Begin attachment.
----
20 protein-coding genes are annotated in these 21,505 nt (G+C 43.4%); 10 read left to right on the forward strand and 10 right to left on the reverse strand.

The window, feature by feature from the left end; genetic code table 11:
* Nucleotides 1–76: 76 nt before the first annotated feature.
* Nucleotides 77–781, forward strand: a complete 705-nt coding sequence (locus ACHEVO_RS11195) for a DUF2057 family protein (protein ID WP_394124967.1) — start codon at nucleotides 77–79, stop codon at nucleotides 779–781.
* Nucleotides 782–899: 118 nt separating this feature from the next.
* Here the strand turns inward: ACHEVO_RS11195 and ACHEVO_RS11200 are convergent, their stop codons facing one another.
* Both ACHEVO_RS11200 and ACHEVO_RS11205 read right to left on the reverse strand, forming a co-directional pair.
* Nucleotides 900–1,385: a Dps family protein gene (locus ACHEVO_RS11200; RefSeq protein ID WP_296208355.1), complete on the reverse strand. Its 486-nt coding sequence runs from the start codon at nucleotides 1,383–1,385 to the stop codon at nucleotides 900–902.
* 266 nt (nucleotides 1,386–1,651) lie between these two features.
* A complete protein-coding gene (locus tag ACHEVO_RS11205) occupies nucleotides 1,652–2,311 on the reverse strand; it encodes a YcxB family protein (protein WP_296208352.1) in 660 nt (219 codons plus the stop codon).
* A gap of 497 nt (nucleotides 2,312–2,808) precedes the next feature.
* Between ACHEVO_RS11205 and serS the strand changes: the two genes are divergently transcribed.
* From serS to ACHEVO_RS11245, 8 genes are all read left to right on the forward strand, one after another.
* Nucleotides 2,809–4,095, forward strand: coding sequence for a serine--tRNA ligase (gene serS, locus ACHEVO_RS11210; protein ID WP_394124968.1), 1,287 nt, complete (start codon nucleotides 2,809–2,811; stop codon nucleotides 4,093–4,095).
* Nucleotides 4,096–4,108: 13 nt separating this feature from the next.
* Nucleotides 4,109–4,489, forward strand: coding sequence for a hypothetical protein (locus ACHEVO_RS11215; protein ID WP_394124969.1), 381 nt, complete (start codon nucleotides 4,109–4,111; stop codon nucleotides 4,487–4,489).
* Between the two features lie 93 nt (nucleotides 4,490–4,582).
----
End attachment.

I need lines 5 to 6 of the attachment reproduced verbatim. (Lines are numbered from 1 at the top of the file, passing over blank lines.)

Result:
* Nucleotides 782–899: 118 nt separating this feature from the next.
* Here the strand turns inward: ACHEVO_RS11195 and ACHEVO_RS11200 are convergent, their stop codons facing one another.